How often should you clean the air ducts in your home?

Air ducts, like any other air conditioning system, require regular cleaning to ensure maximum efficiency. The National Air Duct Cleaners Association (NADCA) recommends cleaning air ducts every three to five years. However, in some environments, the need to clean commercial air ducts is more immediate. You may consider cleaning air ducts simply because it seems logical that air ducts get dirty over time and should be cleaned from time to time. As long as cleaning is done properly, there is no evidence to suggest that such cleaning is harmful.

The EPA does not recommend that air ducts be cleaned routinely, but only when necessary. However, the EPA recommends that if you have an oven, stove, or chimney that burns fuel, they be inspected to make sure they are working properly and serviced before each heating season to protect them against carbon monoxide poisoning. Some service providers may also suggest applying chemical treatments (sealants or other encapsulants) to encapsulate or cover the interior surfaces of air ducts and equipment housings, as they believe this will control mold formation or prevent the release of dirt particles or fibers from ducts. Whether or not you decide to clean your home's air ducts, preventing water and dirt from entering the system is the most effective way to prevent pollution (see How to Prevent Duct Contamination).

A negligent or properly trained service provider can damage ductwork or the heating and cooling system, potentially increasing heating and air conditioning costs or requiring difficult and costly repairs or replacements. In addition, studies on the effects of duct cleaning do not conclusively show that the presence of dust and dirt in ducts increases the levels of particles inside the house. Hiring a professional HVAC technician to repair your unit and air ducts is the best way to keep your home healthy. However, many modern residential air duct systems are built with fiberglass duct panels or sheet metal ducts lined inside with fiberglass duct lining.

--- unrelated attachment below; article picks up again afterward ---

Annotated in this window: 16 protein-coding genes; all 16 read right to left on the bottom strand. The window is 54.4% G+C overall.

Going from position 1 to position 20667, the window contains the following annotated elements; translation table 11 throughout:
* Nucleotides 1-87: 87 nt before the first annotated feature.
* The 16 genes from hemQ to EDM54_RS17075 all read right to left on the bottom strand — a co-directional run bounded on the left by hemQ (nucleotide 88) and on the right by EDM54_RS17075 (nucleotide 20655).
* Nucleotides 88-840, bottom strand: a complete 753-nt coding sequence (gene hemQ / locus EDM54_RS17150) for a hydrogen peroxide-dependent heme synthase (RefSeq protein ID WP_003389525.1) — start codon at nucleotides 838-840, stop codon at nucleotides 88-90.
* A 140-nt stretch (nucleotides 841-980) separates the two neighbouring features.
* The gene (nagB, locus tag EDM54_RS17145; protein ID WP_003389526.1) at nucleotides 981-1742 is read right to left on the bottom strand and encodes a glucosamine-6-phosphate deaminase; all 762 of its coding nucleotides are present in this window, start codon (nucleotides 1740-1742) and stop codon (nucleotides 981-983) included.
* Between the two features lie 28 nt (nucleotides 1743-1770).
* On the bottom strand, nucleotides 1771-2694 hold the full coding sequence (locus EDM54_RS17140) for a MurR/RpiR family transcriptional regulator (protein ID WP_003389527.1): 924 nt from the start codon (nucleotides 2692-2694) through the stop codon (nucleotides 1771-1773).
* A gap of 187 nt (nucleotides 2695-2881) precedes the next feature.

In addition, there is no evidence that a small amount of household dust or other particles in air ducts poses a health risk. While many of these products can legally be used inside uncoated ducts if all instructions on the label are followed, some of the instructions on the label may not be suitable for use on ducts. In addition, the resistance of sealants to deterioration over time, which could add particles to the air in the ducts, has not yet been evaluated. To see the entire interior of the ducts, a video inspection by an air duct cleaning company is necessary.

Moisture can enter the duct system through leaks or if the system has not been improperly installed or maintained. However, in large quantities, dust and dirt can pose a danger to air quality, so it is important to check the vents regularly and clean the ducts if an excessive amount of dirt enters the house through the exhaust vents. When service providers visit your home, ask them to show you the contamination that would justify cleaning your ducts. On the other hand, if a service provider doesn't follow proper duct cleaning procedures, duct cleaning can cause problems with indoor air.

Rosalind Crapp
Rosalind Crapp

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